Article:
What is PFLAG?

PFLAG stands for Parents and Friends of Lesbians and Gays. By the title it doesn’t seem as if they are all inclusive to bisexuals, transgendered and intersex persons, though they might be. I have not had interactions with PFLAG, though I hear it has been a mostly positive experience. My friend who went to the one in my college town said it consisted of mostly over college-aged people and they were eager to have youth, which I am not sure is an all around problem for them (not having youth). I encourage every one to check out PFLAG’s website which is listed below:

I hope I can provide everyone who looks at this page with some more support knowing that this is out there or at least the resource. Below I have included some of the basic information about PFLAG, not all. They have an abundance of information on the website from faq, to jobs, advocacy, resources, a shop, newsroom, and education programs.


PFLAG promotes the health and well-being of gay, lesbian, bisexual and transgender persons, their families and friends through: support, to cope with an adverse society; education, to enlighten an ill-informed public; and advocacy, to end discrimination and to secure equal civil rights. Parents, Families and Friends of Lesbians and Gays provides opportunity for dialogue about sexual orientation and gender identity, and acts to create a society that is healthy and respectful of human diversity.” (


“We, the parents, families and friends of lesbian, gay, bisexual and transgender persons, celebrate diversity and envision a society that embraces everyone, including those of diverse sexual orientations and gender identities. Only with respect, dignity and equality for all will we reach our full potential as human beings, individually and collectively. PFLAG welcomes the participation and support of all who share in, and hope to realize this vision.” (


“I. Build the capacity of our organization at every level so that we may have all the resources, in the form of information, people and funding, necessary to move forward in our work with the greatest possible effect.

II. Create a world in which our young people may grow up and be educated with freedom from fear of violence, bullying and other forms of discrimination, regardless of their real or perceived gender identity or sexual orientation or that of their families.

III. Make our vision and our message accessible to the broadest range of ethnic and cultural communities, ending the isolation of families with gay, lesbian, bisexual, and transgender family members within those communities.

IV. Work toward full inclusion of gay, lesbian, bisexual and transgender persons within their chosen communities of faith.

V. Create a society in which all GLBT persons may openly and safely pursue the career path of their choice, and may be valued and encouraged to grow to their full potential in the workplace.

VI. Create a society in which all gay, lesbian, bisexual and transgender persons may enjoy, in every aspect of their lives, full civil and legal equality and may participate fully in all the rights, privileges and obligations of full citizenship in this country.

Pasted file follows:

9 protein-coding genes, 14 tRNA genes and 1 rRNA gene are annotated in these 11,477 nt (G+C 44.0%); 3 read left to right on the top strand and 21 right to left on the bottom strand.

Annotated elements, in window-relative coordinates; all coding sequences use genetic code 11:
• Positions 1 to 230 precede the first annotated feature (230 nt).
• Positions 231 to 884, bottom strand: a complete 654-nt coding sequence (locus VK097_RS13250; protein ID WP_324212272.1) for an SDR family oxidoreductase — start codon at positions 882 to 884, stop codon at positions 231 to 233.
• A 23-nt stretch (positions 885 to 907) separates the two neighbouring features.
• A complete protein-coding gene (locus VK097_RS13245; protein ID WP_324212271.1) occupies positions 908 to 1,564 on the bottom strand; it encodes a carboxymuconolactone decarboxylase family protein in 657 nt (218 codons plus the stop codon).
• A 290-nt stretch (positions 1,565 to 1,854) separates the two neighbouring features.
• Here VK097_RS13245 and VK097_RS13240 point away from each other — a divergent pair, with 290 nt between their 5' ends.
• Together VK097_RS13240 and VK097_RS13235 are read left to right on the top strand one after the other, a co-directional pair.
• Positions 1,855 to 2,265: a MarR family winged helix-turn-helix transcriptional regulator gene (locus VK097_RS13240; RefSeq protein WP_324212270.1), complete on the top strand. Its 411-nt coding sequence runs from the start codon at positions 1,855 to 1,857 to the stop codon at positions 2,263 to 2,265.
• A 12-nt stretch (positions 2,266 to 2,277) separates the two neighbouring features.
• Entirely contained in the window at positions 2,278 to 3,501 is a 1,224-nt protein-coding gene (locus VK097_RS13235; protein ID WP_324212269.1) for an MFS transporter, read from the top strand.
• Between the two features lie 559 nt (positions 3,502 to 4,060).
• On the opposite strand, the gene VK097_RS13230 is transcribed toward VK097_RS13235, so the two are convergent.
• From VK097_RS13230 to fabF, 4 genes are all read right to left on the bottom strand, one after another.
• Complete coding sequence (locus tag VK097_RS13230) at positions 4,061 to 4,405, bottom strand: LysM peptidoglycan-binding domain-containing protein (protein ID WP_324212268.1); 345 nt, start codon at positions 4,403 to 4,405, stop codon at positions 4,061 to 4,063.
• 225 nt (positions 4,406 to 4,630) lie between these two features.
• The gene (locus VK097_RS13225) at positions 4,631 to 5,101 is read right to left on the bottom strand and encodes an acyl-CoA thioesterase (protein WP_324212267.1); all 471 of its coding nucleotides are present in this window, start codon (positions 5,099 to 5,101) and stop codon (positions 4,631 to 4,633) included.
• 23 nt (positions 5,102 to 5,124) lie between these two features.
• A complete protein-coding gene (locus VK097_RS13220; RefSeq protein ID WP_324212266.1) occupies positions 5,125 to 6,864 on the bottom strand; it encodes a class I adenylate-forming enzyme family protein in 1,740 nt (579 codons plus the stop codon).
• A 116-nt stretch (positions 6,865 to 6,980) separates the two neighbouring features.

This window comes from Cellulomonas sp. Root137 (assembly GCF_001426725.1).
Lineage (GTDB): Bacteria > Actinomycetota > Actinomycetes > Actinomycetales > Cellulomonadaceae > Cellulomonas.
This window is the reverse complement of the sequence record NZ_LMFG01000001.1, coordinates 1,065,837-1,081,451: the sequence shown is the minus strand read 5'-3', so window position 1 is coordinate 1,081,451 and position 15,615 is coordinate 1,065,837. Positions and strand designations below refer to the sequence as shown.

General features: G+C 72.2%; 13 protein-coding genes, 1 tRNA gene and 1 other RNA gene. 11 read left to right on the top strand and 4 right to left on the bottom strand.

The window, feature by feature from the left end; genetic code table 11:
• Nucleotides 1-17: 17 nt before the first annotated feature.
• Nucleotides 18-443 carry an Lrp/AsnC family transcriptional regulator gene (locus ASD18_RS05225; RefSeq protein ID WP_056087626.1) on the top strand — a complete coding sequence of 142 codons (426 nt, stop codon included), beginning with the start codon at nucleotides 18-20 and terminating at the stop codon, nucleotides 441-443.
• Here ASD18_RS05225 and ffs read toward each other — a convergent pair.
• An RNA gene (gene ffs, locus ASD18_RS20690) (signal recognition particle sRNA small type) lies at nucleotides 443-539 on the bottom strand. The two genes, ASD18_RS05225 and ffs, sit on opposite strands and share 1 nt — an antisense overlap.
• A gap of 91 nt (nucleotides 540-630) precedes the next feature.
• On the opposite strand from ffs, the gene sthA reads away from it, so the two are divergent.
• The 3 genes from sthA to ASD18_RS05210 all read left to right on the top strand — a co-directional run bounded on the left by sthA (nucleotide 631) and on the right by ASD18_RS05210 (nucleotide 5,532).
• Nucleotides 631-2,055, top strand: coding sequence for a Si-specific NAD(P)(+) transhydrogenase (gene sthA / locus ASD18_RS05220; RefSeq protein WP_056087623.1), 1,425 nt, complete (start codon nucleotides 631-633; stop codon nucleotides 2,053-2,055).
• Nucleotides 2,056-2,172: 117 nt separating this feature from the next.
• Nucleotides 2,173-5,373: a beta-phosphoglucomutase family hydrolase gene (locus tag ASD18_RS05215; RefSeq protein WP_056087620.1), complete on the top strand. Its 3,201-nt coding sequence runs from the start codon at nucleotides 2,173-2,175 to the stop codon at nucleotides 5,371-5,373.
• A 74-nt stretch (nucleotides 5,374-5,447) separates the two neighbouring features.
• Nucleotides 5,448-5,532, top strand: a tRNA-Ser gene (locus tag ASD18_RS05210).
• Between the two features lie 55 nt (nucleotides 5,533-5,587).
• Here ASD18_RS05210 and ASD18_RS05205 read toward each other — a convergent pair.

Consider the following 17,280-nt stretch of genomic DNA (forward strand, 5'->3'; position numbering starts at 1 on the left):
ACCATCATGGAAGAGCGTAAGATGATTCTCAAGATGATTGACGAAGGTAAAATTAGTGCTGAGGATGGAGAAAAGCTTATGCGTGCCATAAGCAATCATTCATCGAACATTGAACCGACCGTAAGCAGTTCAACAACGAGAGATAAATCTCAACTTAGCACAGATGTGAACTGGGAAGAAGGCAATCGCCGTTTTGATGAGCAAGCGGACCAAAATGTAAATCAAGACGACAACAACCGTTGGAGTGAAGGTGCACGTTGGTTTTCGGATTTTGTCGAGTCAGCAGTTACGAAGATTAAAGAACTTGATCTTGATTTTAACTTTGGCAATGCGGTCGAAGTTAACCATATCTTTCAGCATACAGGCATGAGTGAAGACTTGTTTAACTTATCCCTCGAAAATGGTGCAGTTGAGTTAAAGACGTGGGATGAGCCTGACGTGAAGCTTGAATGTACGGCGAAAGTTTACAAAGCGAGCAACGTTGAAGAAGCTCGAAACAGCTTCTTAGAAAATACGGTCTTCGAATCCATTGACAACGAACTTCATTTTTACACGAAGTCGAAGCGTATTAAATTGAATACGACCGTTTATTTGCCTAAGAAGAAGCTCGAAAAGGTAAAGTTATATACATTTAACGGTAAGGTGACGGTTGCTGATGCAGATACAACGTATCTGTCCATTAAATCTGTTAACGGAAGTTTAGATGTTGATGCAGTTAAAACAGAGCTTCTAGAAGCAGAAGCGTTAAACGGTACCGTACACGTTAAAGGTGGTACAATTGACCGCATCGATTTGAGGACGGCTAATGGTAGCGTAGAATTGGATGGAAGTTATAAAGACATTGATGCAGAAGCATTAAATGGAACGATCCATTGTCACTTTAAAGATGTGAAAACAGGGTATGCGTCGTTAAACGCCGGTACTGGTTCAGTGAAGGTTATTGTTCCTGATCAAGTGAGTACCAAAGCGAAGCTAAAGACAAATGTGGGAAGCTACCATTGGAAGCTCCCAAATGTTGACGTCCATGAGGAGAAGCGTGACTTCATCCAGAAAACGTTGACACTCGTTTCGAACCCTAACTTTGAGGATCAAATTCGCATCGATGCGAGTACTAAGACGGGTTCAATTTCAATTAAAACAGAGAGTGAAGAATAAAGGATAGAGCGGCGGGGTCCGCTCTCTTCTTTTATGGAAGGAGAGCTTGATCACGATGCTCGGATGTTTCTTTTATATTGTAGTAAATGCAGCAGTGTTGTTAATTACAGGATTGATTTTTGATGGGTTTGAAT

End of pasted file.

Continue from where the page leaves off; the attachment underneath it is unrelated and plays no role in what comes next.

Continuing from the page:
We welcome the participation and support of all who share in our Vision and Mission and who hope to realize our goals.”




In 1972, Jeanne Manford started an international movement when she marched with her son Mortie in New York’s Gay Pride Parade. Enraged that her son had been beaten at a gay rights protest two months before while police did nothing, she carried a sign at the Pride march that said, “Parents of Gays: Unite in Support of Our Children.”

30 years later, PFLAG has grown to include more than 500 chapters nationwide, over 200,000 members, supporters, and affiliates, representing the largest chapter network in the struggle for gay, lesbian, bisexual and transgender (GLBT) rights.

For a moving article about Jeanne Manford and her historic step, click here.

The idea for PFLAG began in 1972 when Jeanne Manford marched with her gay son in New York’s Pride Day parade. After many gay and lesbian people ran up to Jeanne during the parade and begged her to talk to their parents, she decided to begin a support group. The first formal meeting took place in March 1973 at a local church. Approximately 20 people attended.

In the next years, through word of mouth and in response to community need, similar groups sprang up around the country, offering “safe havens” and mutual support for parents with gay and lesbian children. Following the 1979 National March for Gay and Lesbian Rights, representatives from these groups met for the first time in Washington, D.C.

By 1980, PFLAG, then known as Parents FLAG, began to distribute information to educational institutions and communities of faith nationwide and established itself as a source of information for the general public. When “Dear Abby” mentioned PFLAG, more than 7,000 letters were received requesting information. In 1981, members decided to launch a national organization. The first PFLAG office was established in Los Angeles under founding president Adele Starr.